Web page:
CANALE D’ALBA, Italy (Reuters) - With an eye on evolving tastes in developing markets, Campari is hoping to buckle a gin brand onto its belt as the sixth biggest player in wines and spirits pursues growth despite a downturn.
Campari, a nearly 150 year-old business which guards its secret recipe for Italy’s well-known bitter red aperitif jealously, is looking to grow through acquisitions in emerging markets, like eastern Europe, Latin America and potentially Asia.
“There is a migration where the population passes from a drink of a lower level to a higher one, this is an interesting market,” said Chief Executive Bob Kunze-Concewitz during a visit to the cellar for Campari’s Enrico Serafino wines.
At the international level of the spirits industry, the most premium brands represent a strong profitability and growth.
“In Brazil, we’re seeing consumers moving away from cachaca into more premium local brands,” he told Reuters, referring to a rum. “In eastern Europe, China and India, you have western premium brands which are growing quite fast.”
In its Italian home market, Campari -- which has doubled its turnover in the past five years to just under 1 billion euros ($1.56 billion) -- is benefiting from an “extended aperitivo,” where younger consumers get together for a drink and food at a bar rather than going to a restaurant.
The Campari business began at a cafe in Milan when drinks maker Gaspare Campari invented the Campari aperitif -- made from an infusion of bitter and aromatic herbs, plants and fruit in alcohol and water -- some time between 1862 and 1867.
In 1976, the last descendant of the Campari family left the firm to Domenico Garavoglia, whose son Luca is chairman now.
The company has a portfolio of over 40 brands and is partly growing through acquisitions -- 12 in the last 12 years -- beginning when the sector was consolidating in the 1990s. It has a “war chest” of 600 million euros ($936 million).
Competing with top players like Diageo and Pernod Ricard, its cabinet contains a mix of several takes on the original Campari, Cinzano wines, Cabo Wabo tequila, Glen Grant whisky, Skyy Vodka -- as featured in the just released “Sex and the City” movie -- and a range of soft drinks.
But it does not have a gin brand, and has indicated it is interested in acquiring Plymouth Gin, a unit of Swedish spirit company Vin & Sprit, from the company’s new French owner Pernod. Pernod expects to close its purchase of state-owned Vin & Sprit this summer, after winning an auction in March.
“Everyone knows we are present. We have a very good reputation ... we are quick and we do not have antitrust problems,” Kunze-Concewitz said.
Campari, which floated on the Milan stock exchange in 2001, posted a 6.9 percent rise in net profit in 2007 to 125.2 million euros ($195.3 million) on sales of 957.5 million euros ($1.49 billion).
Analysts say Campari has a good track record for acquisitions, investing some 1 billion euros in 12 years for buys including Glen Grant whisky, Skyy Vodka minorities and an 80 percent stake in Cabo Wabo tequila from singer Sammy Hagar.
“Campari is a mid-size player in an industry with a few giants. It could play an active role in the mergers and acquisitions arena,” Santander analyst Andrea Paladini said.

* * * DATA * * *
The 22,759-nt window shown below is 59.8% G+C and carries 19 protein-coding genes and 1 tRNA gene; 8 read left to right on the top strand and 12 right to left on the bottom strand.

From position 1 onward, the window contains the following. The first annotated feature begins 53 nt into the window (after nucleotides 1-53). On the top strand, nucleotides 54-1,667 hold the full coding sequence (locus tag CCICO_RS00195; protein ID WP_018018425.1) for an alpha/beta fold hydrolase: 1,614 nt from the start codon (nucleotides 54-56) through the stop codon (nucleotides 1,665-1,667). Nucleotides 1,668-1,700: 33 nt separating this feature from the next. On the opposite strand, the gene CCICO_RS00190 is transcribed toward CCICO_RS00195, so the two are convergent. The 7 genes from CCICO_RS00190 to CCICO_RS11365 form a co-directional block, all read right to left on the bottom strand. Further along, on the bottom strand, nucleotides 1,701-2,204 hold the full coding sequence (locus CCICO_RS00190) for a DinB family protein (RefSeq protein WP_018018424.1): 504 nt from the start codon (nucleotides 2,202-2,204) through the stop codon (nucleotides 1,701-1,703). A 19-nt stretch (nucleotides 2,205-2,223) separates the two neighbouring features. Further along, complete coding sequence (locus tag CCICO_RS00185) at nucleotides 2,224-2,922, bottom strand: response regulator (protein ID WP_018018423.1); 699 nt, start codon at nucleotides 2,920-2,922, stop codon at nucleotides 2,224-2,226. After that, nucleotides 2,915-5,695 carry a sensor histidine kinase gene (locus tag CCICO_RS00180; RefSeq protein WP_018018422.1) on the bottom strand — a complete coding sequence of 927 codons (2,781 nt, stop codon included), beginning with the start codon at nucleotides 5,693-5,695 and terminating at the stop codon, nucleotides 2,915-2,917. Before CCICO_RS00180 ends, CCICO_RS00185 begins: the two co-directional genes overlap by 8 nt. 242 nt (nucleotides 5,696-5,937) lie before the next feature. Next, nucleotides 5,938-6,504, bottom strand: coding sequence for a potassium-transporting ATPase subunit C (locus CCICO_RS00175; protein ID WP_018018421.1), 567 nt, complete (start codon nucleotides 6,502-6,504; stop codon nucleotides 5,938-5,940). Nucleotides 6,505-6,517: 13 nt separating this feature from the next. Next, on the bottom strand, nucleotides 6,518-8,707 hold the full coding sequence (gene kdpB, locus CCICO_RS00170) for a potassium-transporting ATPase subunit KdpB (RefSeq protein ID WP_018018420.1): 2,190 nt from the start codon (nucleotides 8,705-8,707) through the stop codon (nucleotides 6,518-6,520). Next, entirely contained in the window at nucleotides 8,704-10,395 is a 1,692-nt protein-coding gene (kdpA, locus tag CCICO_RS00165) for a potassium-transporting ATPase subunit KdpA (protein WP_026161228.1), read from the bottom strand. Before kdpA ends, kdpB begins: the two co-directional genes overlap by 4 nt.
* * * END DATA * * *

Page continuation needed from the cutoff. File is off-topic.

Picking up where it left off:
“The company is a success story for its ability to integrate acquisitions, which have not been overpaid.”
Campari paid $80 million for the Cabo Wabo stake -- 11.8 times expected 2007 EBITDA or earnings before interest, tax, depreciation and amortization. This compares to Pernod agreeing to pay 20.8 times 2007 gross operating profit for Vin & Sprit, an expensive price for what is seen as a key asset.
New additions are likely to remain within Campari’s dominant spirits range. “Spirits is the core business, the priority is in the core business,” Kunze-Concewitz said.
And this core business is steeped in tradition.
More than 20 ingredients make up the Campari aperitif, but only two people in the world know what they are: one employee and Luca Garavoglia, the company chairman.
A copy of the recipe is locked up while the privileged employee travels to Campari factories to make the drink. Only this employee knows how to weigh the ingredients, which are numbered and not named, so as to not reveal their identity.
“People may try to make it but they will not succeed,” said Kunze-Concewitz.
Despite investor fears of slowing consumption in the United States -- which represents 25 percent of sales for Campari -- Kunze-Concewitz has said he sees no slowdown in the spirits market there.
However the group expects “some effect” as people move from going out to bars and restaurants to buying drinks at stores.
“The way the markets are going does not help us, but it depends on the (share) in the market,” Kunze-Concewitz said.
He pointed to what he called the “cocktail culture” in the United States, which has been driven by films and television series such as “Sex and the City.”
“It is spreading out from the U.S. into ... other Anglo-Saxon markets, ... big metropolitan cities,” he said. “Today we don’t talk about barmen, we talk about mixologists.”
Kunze-Concewitz sees this trend continuing: Campari has even opened an academy for such mixologists in Germany.
The world’s second-biggest wines and spirits group Pernod, which raised its profit guidance in February, has said it was on track to meet its full year financial target.
“In 2008, the sector faces a more difficult environment, which implies that we do not expect Campari to be able to largely exceed its 5 percent organic growth target,” Cheuvreux analysts said in a note.
Campari has a mid- to long-term forecast for annual organic revenue and earnings growth of 5 percent. It confirmed this target last month.